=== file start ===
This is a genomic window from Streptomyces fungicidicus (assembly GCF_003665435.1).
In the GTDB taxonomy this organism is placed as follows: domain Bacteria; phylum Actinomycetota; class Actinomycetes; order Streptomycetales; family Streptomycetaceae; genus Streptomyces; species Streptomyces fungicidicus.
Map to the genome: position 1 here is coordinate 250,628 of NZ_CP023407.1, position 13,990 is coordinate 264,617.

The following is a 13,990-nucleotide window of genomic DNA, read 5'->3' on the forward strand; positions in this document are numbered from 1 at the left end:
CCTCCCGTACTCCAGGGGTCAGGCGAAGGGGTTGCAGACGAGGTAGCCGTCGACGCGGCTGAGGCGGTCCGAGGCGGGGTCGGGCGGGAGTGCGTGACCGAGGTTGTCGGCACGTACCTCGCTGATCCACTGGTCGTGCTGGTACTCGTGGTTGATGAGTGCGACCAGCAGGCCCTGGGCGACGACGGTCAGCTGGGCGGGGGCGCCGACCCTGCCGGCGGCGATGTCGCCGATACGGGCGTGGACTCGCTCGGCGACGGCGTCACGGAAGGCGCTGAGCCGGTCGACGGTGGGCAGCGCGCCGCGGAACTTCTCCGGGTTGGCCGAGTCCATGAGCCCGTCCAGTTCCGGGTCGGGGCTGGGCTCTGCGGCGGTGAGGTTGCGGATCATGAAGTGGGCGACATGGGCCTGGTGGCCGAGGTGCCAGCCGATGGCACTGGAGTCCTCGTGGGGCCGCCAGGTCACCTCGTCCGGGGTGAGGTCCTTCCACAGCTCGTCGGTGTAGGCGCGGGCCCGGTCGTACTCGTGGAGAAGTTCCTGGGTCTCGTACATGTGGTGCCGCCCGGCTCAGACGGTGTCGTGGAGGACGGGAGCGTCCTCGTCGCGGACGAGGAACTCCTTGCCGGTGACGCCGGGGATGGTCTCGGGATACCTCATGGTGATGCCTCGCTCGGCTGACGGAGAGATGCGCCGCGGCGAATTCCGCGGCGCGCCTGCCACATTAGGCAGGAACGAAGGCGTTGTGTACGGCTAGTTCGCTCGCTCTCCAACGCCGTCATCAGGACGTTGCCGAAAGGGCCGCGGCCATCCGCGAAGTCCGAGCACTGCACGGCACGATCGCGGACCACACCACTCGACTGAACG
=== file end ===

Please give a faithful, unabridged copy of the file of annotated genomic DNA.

This is a genomic window from Streptomyces fungicidicus (assembly GCF_003665435.1).
In the GTDB taxonomy this organism is placed as follows: domain Bacteria; phylum Actinomycetota; class Actinomycetes; order Streptomycetales; family Streptomycetaceae; genus Streptomyces; species Streptomyces fungicidicus.
Map to the genome: position 1 here is coordinate 250,628 of NZ_CP023407.1, position 13,990 is coordinate 264,617.

The following is a 13,990-nucleotide window of genomic DNA, read 5'->3' on the forward strand; positions in this document are numbered from 1 at the left end:
CCTCCCGTACTCCAGGGGTCAGGCGAAGGGGTTGCAGACGAGGTAGCCGTCGACGCGGCTGAGGCGGTCCGAGGCGGGGTCGGGCGGGAGTGCGTGACCGAGGTTGTCGGCACGTACCTCGCTGATCCACTGGTCGTGCTGGTACTCGTGGTTGATGAGTGCGACCAGCAGGCCCTGGGCGACGACGGTCAGCTGGGCGGGGGCGCCGACCCTGCCGGCGGCGATGTCGCCGATACGGGCGTGGACTCGCTCGGCGACGGCGTCACGGAAGGCGCTGAGCCGGTCGACGGTGGGCAGCGCGCCGCGGAACTTCTCCGGGTTGGCCGAGTCCATGAGCCCGTCCAGTTCCGGGTCGGGGCTGGGCTCTGCGGCGGTGAGGTTGCGGATCATGAAGTGGGCGACATGGGCCTGGTGGCCGAGGTGCCAGCCGATGGCACTGGAGTCCTCGTGGGGCCGCCAGGTCACCTCGTCCGGGGTGAGGTCCTTCCACAGCTCGTCGGTGTAGGCGCGGGCCCGGTCGTACTCGTGGAGAAGTTCCTGGGTCTCGTACATGTGGTGCCGCCCGGCTCAGACGGTGTCGTGGAGGACGGGAGCGTCCTCGTCGCGGACGAGGAACTCCTTGCCGGTGACGCCGGGGATGGTCTCGGGATACCTCATGGTGATGCCTCGCTCGGCTGACGGAGAGATGCGCCGCGGCGAATTCCGCGGCGCGCCTGCCACATTAGGCAGGAACGAAGGCGTTGTGTACGGCTAGTTCGCTCGCTCTCCAACGCCGTCATCAGGACGTTGCCGAAAGGGCCGCGGCCATCCGCGAAGTCCGAGCACTGCACGGCACGATCGCGGACCACACCACTCGACTGAACG